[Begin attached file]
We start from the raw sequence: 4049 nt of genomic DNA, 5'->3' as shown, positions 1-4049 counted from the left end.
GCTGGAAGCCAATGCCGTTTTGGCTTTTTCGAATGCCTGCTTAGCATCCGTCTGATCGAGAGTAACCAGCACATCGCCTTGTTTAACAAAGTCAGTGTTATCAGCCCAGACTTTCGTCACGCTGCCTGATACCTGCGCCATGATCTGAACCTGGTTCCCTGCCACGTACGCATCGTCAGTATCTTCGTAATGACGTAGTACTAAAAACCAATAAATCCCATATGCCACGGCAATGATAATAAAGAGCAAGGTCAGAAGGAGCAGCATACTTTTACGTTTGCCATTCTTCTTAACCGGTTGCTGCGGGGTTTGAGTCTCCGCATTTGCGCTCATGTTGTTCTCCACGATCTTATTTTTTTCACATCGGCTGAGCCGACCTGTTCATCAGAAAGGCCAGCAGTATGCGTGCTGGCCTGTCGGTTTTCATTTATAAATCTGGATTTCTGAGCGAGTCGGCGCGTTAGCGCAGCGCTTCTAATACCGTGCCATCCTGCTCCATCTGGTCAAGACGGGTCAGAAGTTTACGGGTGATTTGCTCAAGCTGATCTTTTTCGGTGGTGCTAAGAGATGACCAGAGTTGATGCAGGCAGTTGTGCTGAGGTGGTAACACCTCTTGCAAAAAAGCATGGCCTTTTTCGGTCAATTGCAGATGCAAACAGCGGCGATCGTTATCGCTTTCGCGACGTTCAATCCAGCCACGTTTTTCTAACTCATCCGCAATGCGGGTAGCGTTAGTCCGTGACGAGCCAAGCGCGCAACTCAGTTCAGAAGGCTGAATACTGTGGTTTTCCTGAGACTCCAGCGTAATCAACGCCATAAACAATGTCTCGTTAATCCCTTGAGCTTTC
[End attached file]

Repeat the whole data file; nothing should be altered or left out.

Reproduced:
We start from the raw sequence: 4049 nt of genomic DNA, 5'->3' as shown, positions 1-4049 counted from the left end.
GCTGGAAGCCAATGCCGTTTTGGCTTTTTCGAATGCCTGCTTAGCATCCGTCTGATCGAGAGTAACCAGCACATCGCCTTGTTTAACAAAGTCAGTGTTATCAGCCCAGACTTTCGTCACGCTGCCTGATACCTGCGCCATGATCTGAACCTGGTTCCCTGCCACGTACGCATCGTCAGTATCTTCGTAATGACGTAGTACTAAAAACCAATAAATCCCATATGCCACGGCAATGATAATAAAGAGCAAGGTCAGAAGGAGCAGCATACTTTTACGTTTGCCATTCTTCTTAACCGGTTGCTGCGGGGTTTGAGTCTCCGCATTTGCGCTCATGTTGTTCTCCACGATCTTATTTTTTTCACATCGGCTGAGCCGACCTGTTCATCAGAAAGGCCAGCAGTATGCGTGCTGGCCTGTCGGTTTTCATTTATAAATCTGGATTTCTGAGCGAGTCGGCGCGTTAGCGCAGCGCTTCTAATACCGTGCCATCCTGCTCCATCTGGTCAAGACGGGTCAGAAGTTTACGGGTGATTTGCTCAAGCTGATCTTTTTCGGTGGTGCTAAGAGATGACCAGAGTTGATGCAGGCAGTTGTGCTGAGGTGGTAACACCTCTTGCAAAAAAGCATGGCCTTTTTCGGTCAATTGCAGATGCAAACAGCGGCGATCGTTATCGCTTTCGCGACGTTCAATCCAGCCACGTTTTTCTAACTCATCCGCAATGCGGGTAGCGTTAGTCCGTGACGAGCCAAGCGCGCAACTCAGTTCAGAAGGCTGAATACTGTGGTTTTCCTGAGACTCCAGCGTAATCAACGCCATAAACAATGTCTCGTTAATCCCTTGAGCTTTC